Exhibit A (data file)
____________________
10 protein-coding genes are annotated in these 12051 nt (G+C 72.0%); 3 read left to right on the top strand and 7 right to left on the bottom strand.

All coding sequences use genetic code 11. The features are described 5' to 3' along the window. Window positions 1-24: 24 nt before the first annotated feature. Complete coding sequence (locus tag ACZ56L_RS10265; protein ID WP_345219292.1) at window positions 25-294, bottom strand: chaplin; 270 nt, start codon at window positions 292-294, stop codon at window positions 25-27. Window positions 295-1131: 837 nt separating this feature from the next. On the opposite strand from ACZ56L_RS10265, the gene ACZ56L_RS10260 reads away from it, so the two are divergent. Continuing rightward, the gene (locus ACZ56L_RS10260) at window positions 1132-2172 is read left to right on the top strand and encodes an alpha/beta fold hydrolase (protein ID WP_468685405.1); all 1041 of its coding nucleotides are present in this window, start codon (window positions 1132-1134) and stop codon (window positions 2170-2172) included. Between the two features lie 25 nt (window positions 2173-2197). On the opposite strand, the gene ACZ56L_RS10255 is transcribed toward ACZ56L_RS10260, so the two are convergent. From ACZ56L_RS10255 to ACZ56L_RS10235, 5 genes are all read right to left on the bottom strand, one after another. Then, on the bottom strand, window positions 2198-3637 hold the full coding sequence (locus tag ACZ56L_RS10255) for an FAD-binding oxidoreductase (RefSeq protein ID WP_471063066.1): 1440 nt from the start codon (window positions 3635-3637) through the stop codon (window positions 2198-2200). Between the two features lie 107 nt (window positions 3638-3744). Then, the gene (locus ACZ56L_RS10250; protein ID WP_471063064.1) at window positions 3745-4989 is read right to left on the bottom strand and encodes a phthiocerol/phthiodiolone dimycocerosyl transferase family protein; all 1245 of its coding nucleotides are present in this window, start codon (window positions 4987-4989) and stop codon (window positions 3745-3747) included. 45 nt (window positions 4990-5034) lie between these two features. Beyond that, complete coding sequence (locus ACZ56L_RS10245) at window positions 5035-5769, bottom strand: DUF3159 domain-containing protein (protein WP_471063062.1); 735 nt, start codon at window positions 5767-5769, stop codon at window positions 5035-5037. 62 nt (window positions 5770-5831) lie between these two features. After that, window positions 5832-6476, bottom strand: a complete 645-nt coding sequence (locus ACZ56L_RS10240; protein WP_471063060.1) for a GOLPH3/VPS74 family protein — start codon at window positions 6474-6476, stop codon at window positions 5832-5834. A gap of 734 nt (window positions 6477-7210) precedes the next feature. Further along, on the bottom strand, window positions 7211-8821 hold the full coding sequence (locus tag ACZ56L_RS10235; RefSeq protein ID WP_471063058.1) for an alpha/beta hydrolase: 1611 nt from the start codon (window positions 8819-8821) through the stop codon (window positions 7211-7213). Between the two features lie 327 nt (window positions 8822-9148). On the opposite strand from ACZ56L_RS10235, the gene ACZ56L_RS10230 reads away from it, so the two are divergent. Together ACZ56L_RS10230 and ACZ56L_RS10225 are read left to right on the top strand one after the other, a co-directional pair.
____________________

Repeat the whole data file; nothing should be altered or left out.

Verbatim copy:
10 protein-coding genes are annotated in these 12051 nt (G+C 72.0%); 3 read left to right on the top strand and 7 right to left on the bottom strand.

All coding sequences use genetic code 11. The features are described 5' to 3' along the window. Window positions 1-24: 24 nt before the first annotated feature. Complete coding sequence (locus tag ACZ56L_RS10265; protein ID WP_345219292.1) at window positions 25-294, bottom strand: chaplin; 270 nt, start codon at window positions 292-294, stop codon at window positions 25-27. Window positions 295-1131: 837 nt separating this feature from the next. On the opposite strand from ACZ56L_RS10265, the gene ACZ56L_RS10260 reads away from it, so the two are divergent. Continuing rightward, the gene (locus ACZ56L_RS10260) at window positions 1132-2172 is read left to right on the top strand and encodes an alpha/beta fold hydrolase (protein ID WP_468685405.1); all 1041 of its coding nucleotides are present in this window, start codon (window positions 1132-1134) and stop codon (window positions 2170-2172) included. Between the two features lie 25 nt (window positions 2173-2197). On the opposite strand, the gene ACZ56L_RS10255 is transcribed toward ACZ56L_RS10260, so the two are convergent. From ACZ56L_RS10255 to ACZ56L_RS10235, 5 genes are all read right to left on the bottom strand, one after another. Then, on the bottom strand, window positions 2198-3637 hold the full coding sequence (locus tag ACZ56L_RS10255) for an FAD-binding oxidoreductase (RefSeq protein ID WP_471063066.1): 1440 nt from the start codon (window positions 3635-3637) through the stop codon (window positions 2198-2200). Between the two features lie 107 nt (window positions 3638-3744). Then, the gene (locus ACZ56L_RS10250; protein ID WP_471063064.1) at window positions 3745-4989 is read right to left on the bottom strand and encodes a phthiocerol/phthiodiolone dimycocerosyl transferase family protein; all 1245 of its coding nucleotides are present in this window, start codon (window positions 4987-4989) and stop codon (window positions 3745-3747) included. 45 nt (window positions 4990-5034) lie between these two features. Beyond that, complete coding sequence (locus ACZ56L_RS10245) at window positions 5035-5769, bottom strand: DUF3159 domain-containing protein (protein WP_471063062.1); 735 nt, start codon at window positions 5767-5769, stop codon at window positions 5035-5037. 62 nt (window positions 5770-5831) lie between these two features. After that, window positions 5832-6476, bottom strand: a complete 645-nt coding sequence (locus ACZ56L_RS10240; protein WP_471063060.1) for a GOLPH3/VPS74 family protein — start codon at window positions 6474-6476, stop codon at window positions 5832-5834. A gap of 734 nt (window positions 6477-7210) precedes the next feature. Further along, on the bottom strand, window positions 7211-8821 hold the full coding sequence (locus tag ACZ56L_RS10235; RefSeq protein ID WP_471063058.1) for an alpha/beta hydrolase: 1611 nt from the start codon (window positions 8819-8821) through the stop codon (window positions 7211-7213). Between the two features lie 327 nt (window positions 8822-9148). On the opposite strand from ACZ56L_RS10235, the gene ACZ56L_RS10230 reads away from it, so the two are divergent. Together ACZ56L_RS10230 and ACZ56L_RS10225 are read left to right on the top strand one after the other, a co-directional pair.